Glenn Ford Released After 30 Years On Death Row
Imagine spending 3 decades of your life locked in a small prison cell sitting on death row where your life is literally on the line all for something you didn’t do. That was the unfortunate position of Louisiana resident Glenn Ford. Mr. Ford was sentenced to the death penalty in the maximum security Angola Prison for the 1983 murder of Isadore Rozeman, a Shreveport, Louisiana jeweler and watchmaker for whom he did occasional yard work. All these years he always maintained his innocence and finally 30 years later the law does too. “My mind’s going all different kinds of directions, but it feels good,” he said a few moments after taking his first steps as a free man outside the Angola prison wearing a denim shirt, a skull-cap and dark-rimmed glasses.
An understandably upset Ford then said, “I’ve been locked up almost 30 years for something I didn’t do. I can’t go back and do anything I should have been doing when I was 35, 38, 40, stuff like that.” According to the Capital Post Conviction Project of Louisiana, a judge ordered that Ford be freed Monday after prosecutors petitioned the court to release him. The state’s motion to vacate Ford’s conviction was based on new information that corroborated his claim that he was not present or involved in the crime. Prosecutors would not detail the new evidence, saying it could jeopardize their future case against the actual killer. This story is the exact reason we need to abolish the death penalty which I wrote about in-depth not too long ago.
So How Did This Happen?
How is it possible that an innocent man was convicted of murder and sentenced to die? Just imagine for a moment the psychological terror associated with living on death row. You would think a man’s guilt would need to be proven without a shadow of a doubt to get something as permanent as the death penalty. Sadly, that’s not what happens all of the time. Lets look at some of what happened with this case and figure out to how we got to where we are.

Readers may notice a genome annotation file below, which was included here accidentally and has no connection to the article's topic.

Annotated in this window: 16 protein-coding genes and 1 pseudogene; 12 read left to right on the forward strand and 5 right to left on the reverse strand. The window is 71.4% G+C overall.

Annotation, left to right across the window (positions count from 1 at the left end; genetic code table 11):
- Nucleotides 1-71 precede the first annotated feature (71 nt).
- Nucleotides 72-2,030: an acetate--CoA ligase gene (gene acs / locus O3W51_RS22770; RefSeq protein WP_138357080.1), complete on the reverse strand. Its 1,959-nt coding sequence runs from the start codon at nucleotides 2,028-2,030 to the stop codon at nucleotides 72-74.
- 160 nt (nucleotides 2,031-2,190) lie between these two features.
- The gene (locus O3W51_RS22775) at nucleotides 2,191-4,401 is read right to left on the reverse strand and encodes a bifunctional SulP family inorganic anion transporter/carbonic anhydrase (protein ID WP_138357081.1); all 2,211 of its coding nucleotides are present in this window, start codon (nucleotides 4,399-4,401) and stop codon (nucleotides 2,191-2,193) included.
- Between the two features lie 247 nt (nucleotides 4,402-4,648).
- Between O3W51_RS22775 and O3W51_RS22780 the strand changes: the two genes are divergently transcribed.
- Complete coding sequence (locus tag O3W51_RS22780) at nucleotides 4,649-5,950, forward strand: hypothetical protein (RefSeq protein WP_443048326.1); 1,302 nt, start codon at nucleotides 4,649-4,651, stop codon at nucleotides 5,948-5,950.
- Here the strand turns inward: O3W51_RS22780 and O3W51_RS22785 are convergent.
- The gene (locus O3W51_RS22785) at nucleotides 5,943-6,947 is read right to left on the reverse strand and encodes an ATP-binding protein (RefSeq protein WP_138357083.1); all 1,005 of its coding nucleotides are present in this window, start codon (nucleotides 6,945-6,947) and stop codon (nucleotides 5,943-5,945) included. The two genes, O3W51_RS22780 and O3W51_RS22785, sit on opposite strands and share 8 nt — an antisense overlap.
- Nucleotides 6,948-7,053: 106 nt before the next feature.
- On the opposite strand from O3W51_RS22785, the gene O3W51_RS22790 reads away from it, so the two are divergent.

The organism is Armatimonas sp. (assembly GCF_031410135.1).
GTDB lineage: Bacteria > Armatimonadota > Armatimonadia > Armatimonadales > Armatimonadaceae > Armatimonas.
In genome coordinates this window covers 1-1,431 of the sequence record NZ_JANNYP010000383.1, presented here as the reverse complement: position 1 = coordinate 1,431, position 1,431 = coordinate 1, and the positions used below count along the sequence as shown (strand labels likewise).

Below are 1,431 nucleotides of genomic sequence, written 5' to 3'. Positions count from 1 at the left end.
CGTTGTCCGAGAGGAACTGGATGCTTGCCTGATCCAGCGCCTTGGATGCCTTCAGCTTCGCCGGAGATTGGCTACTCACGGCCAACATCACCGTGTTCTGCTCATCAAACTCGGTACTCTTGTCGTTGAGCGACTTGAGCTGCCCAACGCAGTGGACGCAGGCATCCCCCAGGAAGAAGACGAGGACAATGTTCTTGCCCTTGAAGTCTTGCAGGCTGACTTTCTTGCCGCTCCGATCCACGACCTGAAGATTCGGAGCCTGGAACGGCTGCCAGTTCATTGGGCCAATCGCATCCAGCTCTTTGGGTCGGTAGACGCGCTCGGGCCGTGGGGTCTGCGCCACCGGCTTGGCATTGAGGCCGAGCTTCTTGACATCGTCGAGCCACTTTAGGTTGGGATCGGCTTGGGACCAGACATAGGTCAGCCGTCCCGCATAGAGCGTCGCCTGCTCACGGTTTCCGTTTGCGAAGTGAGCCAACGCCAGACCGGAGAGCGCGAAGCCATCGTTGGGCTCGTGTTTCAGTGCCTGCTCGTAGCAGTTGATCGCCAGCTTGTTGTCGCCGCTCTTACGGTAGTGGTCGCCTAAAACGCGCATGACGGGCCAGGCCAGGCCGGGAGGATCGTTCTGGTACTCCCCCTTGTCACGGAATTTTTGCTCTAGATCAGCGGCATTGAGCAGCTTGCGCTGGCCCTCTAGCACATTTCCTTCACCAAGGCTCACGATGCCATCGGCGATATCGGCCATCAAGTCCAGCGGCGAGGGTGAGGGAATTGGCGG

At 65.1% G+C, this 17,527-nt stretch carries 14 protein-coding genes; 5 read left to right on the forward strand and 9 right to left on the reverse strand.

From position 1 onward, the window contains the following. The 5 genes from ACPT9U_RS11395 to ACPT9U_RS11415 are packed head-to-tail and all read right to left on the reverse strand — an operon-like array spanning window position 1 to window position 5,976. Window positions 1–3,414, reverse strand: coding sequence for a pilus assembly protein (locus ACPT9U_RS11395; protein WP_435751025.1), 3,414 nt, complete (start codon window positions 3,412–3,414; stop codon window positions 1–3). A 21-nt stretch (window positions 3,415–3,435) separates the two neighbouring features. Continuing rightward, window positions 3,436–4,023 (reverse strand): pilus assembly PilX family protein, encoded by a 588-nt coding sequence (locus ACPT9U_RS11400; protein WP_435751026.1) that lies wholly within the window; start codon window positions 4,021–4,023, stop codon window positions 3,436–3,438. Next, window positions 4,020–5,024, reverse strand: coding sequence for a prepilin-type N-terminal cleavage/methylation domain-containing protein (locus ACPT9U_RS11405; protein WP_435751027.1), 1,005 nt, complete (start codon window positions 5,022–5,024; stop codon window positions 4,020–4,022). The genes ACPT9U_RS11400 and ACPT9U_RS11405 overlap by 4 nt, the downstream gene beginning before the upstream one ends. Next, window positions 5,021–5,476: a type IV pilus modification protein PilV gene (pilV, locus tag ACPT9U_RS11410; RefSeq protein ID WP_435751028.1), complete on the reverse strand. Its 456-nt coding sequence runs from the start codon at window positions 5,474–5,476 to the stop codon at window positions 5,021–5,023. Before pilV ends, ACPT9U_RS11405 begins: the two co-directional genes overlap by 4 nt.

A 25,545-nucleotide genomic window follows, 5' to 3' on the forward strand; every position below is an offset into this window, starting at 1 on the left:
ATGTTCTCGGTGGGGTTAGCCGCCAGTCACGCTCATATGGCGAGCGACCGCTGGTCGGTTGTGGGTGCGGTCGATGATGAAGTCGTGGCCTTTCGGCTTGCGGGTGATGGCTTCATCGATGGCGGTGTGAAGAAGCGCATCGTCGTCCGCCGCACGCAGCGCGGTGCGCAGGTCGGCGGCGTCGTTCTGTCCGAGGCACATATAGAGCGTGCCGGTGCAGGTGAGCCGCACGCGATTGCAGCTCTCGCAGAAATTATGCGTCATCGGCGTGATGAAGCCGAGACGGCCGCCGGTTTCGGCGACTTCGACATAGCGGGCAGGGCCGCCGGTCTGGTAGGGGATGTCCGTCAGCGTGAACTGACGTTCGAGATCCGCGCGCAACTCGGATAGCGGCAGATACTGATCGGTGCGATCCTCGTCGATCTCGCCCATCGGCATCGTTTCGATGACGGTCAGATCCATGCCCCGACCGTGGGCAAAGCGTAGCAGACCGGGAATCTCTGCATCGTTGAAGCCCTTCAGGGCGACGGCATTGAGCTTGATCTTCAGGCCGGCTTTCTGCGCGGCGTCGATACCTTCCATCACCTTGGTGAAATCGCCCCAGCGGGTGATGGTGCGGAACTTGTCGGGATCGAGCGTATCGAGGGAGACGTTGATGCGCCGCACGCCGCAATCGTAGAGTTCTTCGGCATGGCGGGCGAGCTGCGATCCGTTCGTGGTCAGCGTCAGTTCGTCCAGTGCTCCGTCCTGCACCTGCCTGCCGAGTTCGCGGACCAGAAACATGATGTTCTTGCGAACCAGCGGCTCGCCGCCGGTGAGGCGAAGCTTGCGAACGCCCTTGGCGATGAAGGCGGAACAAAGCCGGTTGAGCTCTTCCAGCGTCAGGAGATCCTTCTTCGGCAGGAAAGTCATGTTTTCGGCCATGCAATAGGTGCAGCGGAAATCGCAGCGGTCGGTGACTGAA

The victim of the case Rozeman, who was 56 years old, was found shot to death behind the counter of his shop on Nov. 5, 1983. It was reported that no murder weapon was ever found and there were no eyewitnesses to the crime. There was a lot of head scratching flaws in the case presented as reported by The Atlantic. Ford was initially fingered for the crime by a woman who later recanted claiming she had lied. On top of that, his original court-appointed attorney had never tried a murder case before and the jury consisted of all white individuals. The African-American Ford was doomed from the start.
During appeals, Fords new legal team argued his trial was compromised by the unconstitutional suppression of evidence and by inexperienced counsel. New information corroborated what Ford had said all along, that he was not present at nor involved in the slaying. “We are very pleased to see Glenn Ford finally exonerated, and we are particularly grateful that the prosecution and the court moved ahead so decisively to set Mr. Ford free,” said Gary Clements and Aaron Novod, Ford’s current attorneys.
An Innocent Man Almost Died At Our Hands
Glenn Ford had been on death row since 1984 and was one of the longest serving death row inmates in the United States. Amnesty International USA spokesman Thenjiwe Tameika McHarris said in a statement a bit before Fords release “Glenn Ford is living proof of just how flawed our justice system truly is. We are moved that Mr. Ford, an African-American man convicted by an all-white jury, will be able to leave death row a survivor.”
The kicker to me is this. Under Louisiana law, people who have served time but are then later exonerated are entitled to receive compensation, which is how it should be. Here is where it takes a nosedive. The law calls for payments of $25,000 per year of wrongful incarceration up to a maximum of $250,000, plus an additional $80,000 for the loss of “life opportunities.” In my honest opinion due to all the negligence, Ford should be getting all the money without any sort of cap. Why cap that anyway? I can guarantee the men who came up with that law didn’t spend 30 years of their life incarcerated for something they didn’t do. Louisiana, lift that fucking cap.
There will be a day sometime in the future where we will be able to prove with 100% certainty if someone is guilty or not of a crime. Until that day though, we need to get rid of the death penalty. Glenn Ford, an innocent man was knocking on death’s door because of mistakes made by our justice system. He was saved. What would be the consequences if he had been put to death, and then this new information that cleared him came to light? An apology? Some restitution? C’mon… The death penalty is not something that can be undone. There is no better example for it then this case. For what it’s worth, we say congratulations to Mr. Ford and the fact he is around to see this miscarriage corrected and hope his remaining years as a free man are filled with joy.
What do you think? We’d love to hear you sound off with your thoughts in the comments below!